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Leave a ninja-book-gift in a public place.

Do It

Share a book you love with a random stranger by leaving it, clearly labelled as a free book, in a dry public place. You never know whose day you might be making infinitely better.



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Stories (8)

  • Kat65

    At an ancient café in Cairo, two veteran spies plot a covert mission to resolve — once and for all — the Israeli – Palestinian conflict. The pledge: Israel will make a major concession as part of the peace treaty. In Singapore, Jethro Westrope, a magazine journalist, stumbles onto the scene of a murder: the beautiful Niki Kishwani directs him, in her last breath, to a digital recorder, evidence that puts Jethro’s life in serious danger. And, much worse, he is framed for Niki’s murder. Jethro sets out to find Niki’s killer and is drawn into a web of deception and intrigue involving officials from the Singaporean, Israeli, and American governments, each with a complex, competing, and potentially deadly agenda. Against this pulse-pounding backdrop, Jethro races to find answers and save himself —yet nothing is as it seems. He finds himself at the centre of a political plot so diabolical and sweeping in its world implications that he is stunned to discover tomorrow’s news headlines today. He is being set up not only as a murderer but as an assassin, and something much larger than his own fate is in his hands.

  • Ann Rosen

    Love this! I do leave notes in books that I leave behind for others to enjoy and love the circulation of books! My kids and I also like leaving cheerful "love notes" on post-its inside the some of the library books we return in the hopes of creating some smiles. There are some fun new ways to share on this post - I'll be giving them a try.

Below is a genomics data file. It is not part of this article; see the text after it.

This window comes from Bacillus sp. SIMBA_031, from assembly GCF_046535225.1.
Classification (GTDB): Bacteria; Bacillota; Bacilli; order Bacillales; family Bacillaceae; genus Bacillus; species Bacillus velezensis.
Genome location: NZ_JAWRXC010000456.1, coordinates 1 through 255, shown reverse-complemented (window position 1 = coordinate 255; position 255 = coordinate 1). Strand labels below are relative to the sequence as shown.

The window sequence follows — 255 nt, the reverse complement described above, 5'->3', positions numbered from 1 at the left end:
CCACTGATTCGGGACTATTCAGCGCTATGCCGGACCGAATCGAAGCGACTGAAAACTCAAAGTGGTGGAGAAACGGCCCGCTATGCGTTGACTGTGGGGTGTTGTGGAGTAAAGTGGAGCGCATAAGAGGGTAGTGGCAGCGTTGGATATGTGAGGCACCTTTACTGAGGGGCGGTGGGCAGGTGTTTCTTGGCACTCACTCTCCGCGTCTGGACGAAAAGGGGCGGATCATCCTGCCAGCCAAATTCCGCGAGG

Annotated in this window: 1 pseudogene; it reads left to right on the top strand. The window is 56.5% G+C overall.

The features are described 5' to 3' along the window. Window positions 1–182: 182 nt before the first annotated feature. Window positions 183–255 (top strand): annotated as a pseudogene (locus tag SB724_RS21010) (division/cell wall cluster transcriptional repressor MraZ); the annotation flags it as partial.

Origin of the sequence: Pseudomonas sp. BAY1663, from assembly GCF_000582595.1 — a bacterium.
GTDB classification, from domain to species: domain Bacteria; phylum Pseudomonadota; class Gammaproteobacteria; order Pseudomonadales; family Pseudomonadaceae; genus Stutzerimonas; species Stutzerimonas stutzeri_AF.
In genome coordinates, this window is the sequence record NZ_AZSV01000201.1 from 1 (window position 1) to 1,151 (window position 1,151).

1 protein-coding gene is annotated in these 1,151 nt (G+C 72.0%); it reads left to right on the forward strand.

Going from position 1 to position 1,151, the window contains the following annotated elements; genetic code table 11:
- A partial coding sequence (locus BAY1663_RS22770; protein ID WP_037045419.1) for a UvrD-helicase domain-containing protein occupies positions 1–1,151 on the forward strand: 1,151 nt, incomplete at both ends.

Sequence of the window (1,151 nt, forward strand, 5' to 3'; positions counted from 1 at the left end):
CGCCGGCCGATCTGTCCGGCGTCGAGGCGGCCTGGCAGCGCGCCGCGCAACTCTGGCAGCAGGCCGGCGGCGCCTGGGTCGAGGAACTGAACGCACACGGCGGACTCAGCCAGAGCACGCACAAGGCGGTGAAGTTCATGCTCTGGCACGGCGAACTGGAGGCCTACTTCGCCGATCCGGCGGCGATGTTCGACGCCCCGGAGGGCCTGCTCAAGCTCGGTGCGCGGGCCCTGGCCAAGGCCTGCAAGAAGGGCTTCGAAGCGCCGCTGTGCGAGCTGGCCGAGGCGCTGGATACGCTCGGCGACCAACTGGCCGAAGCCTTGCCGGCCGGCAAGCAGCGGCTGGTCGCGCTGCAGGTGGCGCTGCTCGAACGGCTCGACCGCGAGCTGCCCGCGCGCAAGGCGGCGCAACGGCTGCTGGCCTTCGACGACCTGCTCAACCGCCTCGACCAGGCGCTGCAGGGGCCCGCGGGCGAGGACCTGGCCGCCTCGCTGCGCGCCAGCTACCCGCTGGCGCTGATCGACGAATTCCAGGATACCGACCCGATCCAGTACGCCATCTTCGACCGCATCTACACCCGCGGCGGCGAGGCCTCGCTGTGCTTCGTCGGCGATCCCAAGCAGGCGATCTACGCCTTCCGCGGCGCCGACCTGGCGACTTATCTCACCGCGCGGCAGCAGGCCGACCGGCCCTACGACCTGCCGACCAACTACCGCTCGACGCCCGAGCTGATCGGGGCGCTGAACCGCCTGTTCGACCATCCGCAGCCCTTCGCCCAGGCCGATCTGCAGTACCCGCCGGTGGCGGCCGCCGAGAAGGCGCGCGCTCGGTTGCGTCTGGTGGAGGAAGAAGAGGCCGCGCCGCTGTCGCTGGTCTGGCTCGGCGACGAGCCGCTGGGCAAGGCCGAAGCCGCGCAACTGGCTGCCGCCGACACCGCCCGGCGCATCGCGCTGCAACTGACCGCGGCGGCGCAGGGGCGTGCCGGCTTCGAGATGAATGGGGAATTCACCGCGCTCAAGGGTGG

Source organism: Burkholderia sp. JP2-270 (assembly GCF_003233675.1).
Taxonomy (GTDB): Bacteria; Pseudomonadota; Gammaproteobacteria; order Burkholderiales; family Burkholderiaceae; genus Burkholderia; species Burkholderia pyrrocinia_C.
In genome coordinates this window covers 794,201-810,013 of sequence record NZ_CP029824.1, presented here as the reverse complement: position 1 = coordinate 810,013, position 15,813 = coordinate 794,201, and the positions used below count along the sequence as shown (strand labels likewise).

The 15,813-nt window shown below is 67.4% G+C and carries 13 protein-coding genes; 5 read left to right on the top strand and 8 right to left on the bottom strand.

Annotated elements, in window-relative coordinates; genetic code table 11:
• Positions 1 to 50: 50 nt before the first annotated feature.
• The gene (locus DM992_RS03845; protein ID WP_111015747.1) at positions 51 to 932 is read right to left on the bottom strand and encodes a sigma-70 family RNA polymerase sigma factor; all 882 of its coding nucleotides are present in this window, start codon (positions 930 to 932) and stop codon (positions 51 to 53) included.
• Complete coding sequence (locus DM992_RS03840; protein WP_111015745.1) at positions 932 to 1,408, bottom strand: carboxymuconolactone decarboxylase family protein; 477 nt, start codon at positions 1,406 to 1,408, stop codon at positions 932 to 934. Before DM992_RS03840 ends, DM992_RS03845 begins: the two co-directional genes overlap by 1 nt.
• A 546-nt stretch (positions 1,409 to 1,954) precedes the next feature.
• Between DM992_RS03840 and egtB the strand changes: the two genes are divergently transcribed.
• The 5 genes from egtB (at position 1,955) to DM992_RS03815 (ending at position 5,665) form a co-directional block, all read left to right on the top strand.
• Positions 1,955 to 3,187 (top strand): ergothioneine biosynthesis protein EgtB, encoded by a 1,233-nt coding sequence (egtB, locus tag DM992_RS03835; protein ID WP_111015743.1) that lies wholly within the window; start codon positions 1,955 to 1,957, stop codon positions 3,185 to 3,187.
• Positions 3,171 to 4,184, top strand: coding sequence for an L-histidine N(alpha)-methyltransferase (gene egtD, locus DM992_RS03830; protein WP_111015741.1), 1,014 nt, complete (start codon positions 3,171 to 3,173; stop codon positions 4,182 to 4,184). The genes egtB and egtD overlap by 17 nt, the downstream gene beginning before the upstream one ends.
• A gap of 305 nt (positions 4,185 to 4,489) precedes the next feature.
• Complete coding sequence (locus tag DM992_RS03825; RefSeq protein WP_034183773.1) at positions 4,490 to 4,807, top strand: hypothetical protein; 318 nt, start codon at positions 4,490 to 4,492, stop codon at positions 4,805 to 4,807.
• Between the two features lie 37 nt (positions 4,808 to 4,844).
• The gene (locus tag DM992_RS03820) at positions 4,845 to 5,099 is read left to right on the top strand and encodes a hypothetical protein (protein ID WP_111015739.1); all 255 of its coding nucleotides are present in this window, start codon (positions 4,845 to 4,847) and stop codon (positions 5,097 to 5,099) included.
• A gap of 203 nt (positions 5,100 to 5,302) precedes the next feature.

• vaughnio

    When I went to Peru this summer (our summer, their winter), I took some books in English that I thought I would be able to part with. I left them in every hostel or hotel I stayed in. At one hotel, I was able to trade my book (The Photograph, by Penelope Lively) for a book I thought our guide would like (Born on a Blue Day, by Daniel Tammet). Her son, like Tammet, is on the autism spectrum.

  • Karen.Woods.ottawa

    Hi there- This is a GOOD reminder of how simple it is to impact on our communities. We love Bookcrossing too and have been wild releasing books into our wonderful Community with the help of our growing forrest of community "Book Trees". The project goal was simple- build the community's capacity to eliminate real or perceived barriers to books and book ownership for everyone…from GOOD idea to great outcomes! Come by for a visit at

  • Jelena Woehr

    I tried this on vacation! I wrote a message in a favorite beach book and left it on an empty beach chair. All was well... Until a well meaning beach employee chased me down to return my book! He had been so thoughtful that I couldn't bring myself to explain I was trying to share the book with someone who hadn't brought anything to read... And I figured that being chased down meant I'd failed at being a ninja. Ended up bringing the book home and looking up some tips on book-leaving... Found lots of people successful in surreptitiously leaving a book on a chair at Starbucks, so I will try again at my local coffee shop! Fun fact: There's at least one ninja book gifter besides myself at the same coffee shop. Maybe we'll end up trading?

  • Tom Maybrier

    I use Bookcrossing to track books I release into the wild. Highly recommend it.